# Optimization problem, fencing

• Apr 25th 2010, 09:07 PM
dorkymichelle
Optimization problem, fencing
11. A farmer wants to fence an area of 1.5 million square feet in a rectangular field and then divide it in half with a fence parallel to one sides of the rectangle. how can he do this so as to minimize the cost of the fence.

i got this problem completely wrong, but here's what I did,
area = 1500000
area = xy = 1,500,000
length of fence = perimeter = 3x+4y
then
xy=1,500,000
y=\frac{1,500,000}{x}
3x+4\frac{1,500,000}{x}
f'(x) = 3+\frac{-6,000,000}{x^2}
= \frac{3x^2-6,000,000}{x^2}
= \frac{3(x^2-2,000,000)}{x^2}
x=1414
then... i got completely lost.
• Apr 25th 2010, 10:14 PM
Prove It
Quote:

Originally Posted by dorkymichelle
11. A farmer wants to fence an area of 1.5 million square feet in a rectangular field and then divide it in half with a fence parallel to one sides of the rectangle. how can he do this so as to minimize the cost of the fence.

i got this problem completely wrong, but here's what I did,
area = 1500000
area = xy = 1,500,000
length of fence = perimeter = 3x+4y
then
xy=1,500,000
y=\frac{1,500,000}{x}
3x+4\frac{1,500,000}{x}
f'(x) = 3+\frac{-6,000,000}{x^2}
= \frac{3x^2-6,000,000}{x^2}
= \frac{3(x^2-2,000,000)}{x^2}
x=1414
then... i got completely lost.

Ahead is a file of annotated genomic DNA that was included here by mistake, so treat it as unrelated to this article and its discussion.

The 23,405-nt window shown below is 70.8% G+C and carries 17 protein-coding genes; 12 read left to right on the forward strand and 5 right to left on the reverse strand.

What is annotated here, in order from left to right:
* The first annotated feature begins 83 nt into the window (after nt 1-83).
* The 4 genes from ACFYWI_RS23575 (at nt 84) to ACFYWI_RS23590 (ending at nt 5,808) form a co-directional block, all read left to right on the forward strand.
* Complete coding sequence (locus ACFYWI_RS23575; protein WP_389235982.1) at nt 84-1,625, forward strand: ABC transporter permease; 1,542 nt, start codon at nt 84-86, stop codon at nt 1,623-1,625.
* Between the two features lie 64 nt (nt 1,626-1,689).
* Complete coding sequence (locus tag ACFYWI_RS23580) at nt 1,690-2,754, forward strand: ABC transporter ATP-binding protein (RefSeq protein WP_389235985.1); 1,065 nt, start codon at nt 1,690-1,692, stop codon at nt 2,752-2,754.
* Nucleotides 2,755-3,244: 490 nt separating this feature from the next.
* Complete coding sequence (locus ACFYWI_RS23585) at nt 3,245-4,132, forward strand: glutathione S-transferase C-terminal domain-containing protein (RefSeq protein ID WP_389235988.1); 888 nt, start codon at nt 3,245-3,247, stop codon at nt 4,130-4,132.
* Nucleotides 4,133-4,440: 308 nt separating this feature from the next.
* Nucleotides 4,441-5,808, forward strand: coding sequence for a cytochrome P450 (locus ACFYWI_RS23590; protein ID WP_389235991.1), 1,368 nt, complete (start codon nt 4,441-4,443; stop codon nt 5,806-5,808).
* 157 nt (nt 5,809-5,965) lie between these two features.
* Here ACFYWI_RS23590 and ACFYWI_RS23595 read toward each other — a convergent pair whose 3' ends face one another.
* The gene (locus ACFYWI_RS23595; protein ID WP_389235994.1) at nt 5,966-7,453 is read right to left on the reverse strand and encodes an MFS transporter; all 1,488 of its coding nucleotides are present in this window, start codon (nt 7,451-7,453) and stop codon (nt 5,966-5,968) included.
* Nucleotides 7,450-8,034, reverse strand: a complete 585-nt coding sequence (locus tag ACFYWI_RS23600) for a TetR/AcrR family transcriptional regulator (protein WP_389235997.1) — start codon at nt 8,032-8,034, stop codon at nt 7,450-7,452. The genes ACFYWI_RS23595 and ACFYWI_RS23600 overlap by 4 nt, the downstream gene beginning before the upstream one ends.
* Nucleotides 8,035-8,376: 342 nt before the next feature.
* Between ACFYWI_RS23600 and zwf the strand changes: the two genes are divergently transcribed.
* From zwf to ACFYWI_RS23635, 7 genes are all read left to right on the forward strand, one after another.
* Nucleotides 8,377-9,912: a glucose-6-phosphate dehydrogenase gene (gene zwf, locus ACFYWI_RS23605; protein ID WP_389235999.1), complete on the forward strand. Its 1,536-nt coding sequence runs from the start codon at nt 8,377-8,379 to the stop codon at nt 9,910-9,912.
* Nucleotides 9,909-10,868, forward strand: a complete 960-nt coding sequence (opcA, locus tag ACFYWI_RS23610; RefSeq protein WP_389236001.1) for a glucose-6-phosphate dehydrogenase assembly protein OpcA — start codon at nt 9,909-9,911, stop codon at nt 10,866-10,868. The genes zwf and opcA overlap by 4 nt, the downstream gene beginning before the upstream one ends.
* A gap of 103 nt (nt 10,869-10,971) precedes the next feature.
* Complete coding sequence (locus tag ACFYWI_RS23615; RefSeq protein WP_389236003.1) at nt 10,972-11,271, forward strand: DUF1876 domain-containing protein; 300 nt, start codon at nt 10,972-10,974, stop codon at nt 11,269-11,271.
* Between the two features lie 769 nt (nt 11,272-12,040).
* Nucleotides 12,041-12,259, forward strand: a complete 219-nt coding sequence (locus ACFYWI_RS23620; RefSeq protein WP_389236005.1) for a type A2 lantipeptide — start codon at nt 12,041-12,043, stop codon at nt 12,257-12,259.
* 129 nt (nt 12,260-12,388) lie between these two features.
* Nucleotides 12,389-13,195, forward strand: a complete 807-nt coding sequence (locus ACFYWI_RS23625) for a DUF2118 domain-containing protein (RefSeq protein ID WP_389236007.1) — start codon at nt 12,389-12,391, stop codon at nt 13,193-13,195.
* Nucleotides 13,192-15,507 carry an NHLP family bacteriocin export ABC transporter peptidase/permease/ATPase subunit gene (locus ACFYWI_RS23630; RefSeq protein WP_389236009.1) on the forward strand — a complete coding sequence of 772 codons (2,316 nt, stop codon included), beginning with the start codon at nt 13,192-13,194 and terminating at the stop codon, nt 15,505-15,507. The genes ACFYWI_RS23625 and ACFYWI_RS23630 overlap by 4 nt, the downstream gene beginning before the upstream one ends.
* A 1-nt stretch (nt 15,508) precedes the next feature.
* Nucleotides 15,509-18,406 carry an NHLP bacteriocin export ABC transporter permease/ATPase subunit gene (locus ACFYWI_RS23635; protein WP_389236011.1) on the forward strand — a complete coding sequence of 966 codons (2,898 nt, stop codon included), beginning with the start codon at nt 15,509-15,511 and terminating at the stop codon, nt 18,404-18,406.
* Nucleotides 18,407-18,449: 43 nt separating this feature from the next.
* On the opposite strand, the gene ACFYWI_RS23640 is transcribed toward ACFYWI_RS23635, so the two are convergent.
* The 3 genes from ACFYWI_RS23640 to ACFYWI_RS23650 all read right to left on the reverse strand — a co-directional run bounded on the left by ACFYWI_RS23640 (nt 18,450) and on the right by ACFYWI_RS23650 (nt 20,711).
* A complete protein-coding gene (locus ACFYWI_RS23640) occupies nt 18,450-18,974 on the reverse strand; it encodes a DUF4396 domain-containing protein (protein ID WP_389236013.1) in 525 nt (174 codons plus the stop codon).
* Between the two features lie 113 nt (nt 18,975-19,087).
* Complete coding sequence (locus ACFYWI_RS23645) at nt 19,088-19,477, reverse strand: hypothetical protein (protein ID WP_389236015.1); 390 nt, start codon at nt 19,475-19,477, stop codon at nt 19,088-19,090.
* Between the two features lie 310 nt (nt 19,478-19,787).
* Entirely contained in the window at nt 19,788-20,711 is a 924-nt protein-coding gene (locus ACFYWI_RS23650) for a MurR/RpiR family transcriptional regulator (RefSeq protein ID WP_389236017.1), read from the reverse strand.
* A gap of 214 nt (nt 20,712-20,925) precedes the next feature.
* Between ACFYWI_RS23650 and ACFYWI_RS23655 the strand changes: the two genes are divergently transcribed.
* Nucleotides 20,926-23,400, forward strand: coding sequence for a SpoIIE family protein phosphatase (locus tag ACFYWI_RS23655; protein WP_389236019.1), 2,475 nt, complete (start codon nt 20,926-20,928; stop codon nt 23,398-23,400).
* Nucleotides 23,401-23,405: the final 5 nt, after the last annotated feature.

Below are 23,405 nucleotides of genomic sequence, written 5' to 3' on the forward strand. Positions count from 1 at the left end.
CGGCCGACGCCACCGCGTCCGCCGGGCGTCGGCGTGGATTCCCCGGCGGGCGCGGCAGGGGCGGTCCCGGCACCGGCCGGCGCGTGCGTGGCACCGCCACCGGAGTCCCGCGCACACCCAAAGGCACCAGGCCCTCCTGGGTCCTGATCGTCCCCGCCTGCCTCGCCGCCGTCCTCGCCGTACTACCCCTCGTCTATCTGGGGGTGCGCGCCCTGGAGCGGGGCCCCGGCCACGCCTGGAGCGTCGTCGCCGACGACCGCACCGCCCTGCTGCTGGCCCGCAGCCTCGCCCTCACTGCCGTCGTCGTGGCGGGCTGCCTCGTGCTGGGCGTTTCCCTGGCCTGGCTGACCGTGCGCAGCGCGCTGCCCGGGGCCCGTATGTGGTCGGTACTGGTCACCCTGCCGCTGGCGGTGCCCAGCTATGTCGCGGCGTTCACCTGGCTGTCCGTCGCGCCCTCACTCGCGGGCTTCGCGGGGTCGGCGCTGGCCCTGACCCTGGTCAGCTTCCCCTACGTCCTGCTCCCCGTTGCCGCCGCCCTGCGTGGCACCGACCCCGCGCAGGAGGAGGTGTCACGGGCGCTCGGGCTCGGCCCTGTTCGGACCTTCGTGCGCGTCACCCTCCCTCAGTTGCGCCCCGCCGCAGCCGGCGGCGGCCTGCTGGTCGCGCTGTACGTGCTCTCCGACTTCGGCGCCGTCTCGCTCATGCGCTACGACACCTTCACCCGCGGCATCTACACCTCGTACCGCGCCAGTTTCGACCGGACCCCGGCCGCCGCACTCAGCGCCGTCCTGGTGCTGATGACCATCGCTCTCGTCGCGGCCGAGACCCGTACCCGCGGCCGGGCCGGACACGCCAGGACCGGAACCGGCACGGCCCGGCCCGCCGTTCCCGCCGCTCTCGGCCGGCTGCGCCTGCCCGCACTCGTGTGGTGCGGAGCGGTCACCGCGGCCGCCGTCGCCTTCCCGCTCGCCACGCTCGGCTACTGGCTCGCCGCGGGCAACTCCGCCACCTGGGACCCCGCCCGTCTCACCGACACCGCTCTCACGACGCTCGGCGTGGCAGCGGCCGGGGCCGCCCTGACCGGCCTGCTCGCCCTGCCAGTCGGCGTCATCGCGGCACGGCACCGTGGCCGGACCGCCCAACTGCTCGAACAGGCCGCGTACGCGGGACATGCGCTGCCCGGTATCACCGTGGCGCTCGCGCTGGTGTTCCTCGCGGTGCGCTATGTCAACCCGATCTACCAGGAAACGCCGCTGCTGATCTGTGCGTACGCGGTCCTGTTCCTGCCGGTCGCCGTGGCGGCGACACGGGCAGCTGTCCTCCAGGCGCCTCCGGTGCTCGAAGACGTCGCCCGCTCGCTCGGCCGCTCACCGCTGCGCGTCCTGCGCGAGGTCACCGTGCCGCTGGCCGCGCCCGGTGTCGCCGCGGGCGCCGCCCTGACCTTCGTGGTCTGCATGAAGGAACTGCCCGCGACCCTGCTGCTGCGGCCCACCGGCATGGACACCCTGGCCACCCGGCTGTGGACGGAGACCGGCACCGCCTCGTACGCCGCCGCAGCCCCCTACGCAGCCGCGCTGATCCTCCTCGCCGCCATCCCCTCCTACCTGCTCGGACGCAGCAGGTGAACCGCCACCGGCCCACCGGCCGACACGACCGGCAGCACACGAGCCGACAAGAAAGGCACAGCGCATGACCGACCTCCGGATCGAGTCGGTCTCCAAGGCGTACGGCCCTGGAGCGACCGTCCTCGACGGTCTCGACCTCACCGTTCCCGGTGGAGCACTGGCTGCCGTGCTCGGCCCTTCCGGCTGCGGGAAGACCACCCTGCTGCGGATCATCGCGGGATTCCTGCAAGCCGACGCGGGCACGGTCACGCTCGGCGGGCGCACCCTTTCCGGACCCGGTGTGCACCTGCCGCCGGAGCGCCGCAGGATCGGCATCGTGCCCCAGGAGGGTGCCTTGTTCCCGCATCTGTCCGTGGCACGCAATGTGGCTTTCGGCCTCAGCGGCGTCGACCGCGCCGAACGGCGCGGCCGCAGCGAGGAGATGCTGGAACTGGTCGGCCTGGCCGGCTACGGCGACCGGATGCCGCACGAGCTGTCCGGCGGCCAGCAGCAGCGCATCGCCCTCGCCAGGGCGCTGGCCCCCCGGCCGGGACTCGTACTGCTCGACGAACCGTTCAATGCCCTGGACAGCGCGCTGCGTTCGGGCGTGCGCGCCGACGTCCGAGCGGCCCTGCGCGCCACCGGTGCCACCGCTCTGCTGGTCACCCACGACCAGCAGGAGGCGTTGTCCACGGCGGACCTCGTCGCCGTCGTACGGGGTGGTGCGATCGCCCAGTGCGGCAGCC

Actually

$A = xy$ and $P = 3x + 2y$, since you only need one extra length to go down the middle. Since you want to minimise the cost of the fencing, you need to minimise the perimeter.

You know $A = 1.5\cdot 10^6 \,\textrm{ft}^2$.

So $xy = 1.5\cdot 10^6$

$y = \frac{1.5\cdot 10^6}{x}$.

Therefore

$P = 3x + 2y$

$= 3x + 2\left(\frac{1.5\cdot 10^6}{x}\right)$

$= 3x + \frac{3 \cdot 10^6}{x}$

$= 3x + 3\cdot 10^6 x^{-1}$.

$\frac{dP}{dx} = 3 - 3\cdot 10^6 x^{-2}$

$= 3 - \frac{3\cdot 10^6}{x^2}$.

This is minimised when the derivative is 0, so

$3 - \frac{3\cdot 10^6}{x^2} = 0$

$3x^2 - 3\cdot 10^6 = 0$

$x^2 - 10^6 = 0$

$x^2 = 10^6$

$x = 10^3$.

To be a minimum, the second derivative needs to be positive at that point.

$\frac{d^2P}{dx^2} = 6\cdot 10^6 x^{-3}$

$= \frac{6\cdot 10^6}{x^3}$

$= \frac{6\cdot 10^6}{(10^3)^3}$ when $x = 10^3$

$= \frac{6}{ 10^3}$

$> 0$.

So this is definitely the minimum.

When $x = 10^3$

$y= \frac{1.5\cdot 10^6}{10^3}$

$= 1.5\cdot 10^3$.

So the dimensions are:

$x = 10^3\,\textrm{ft}$ and $y = 1.5\cdot 10^3\,\textrm{ft}$, with $x$ as the length used to divide the paddock in half.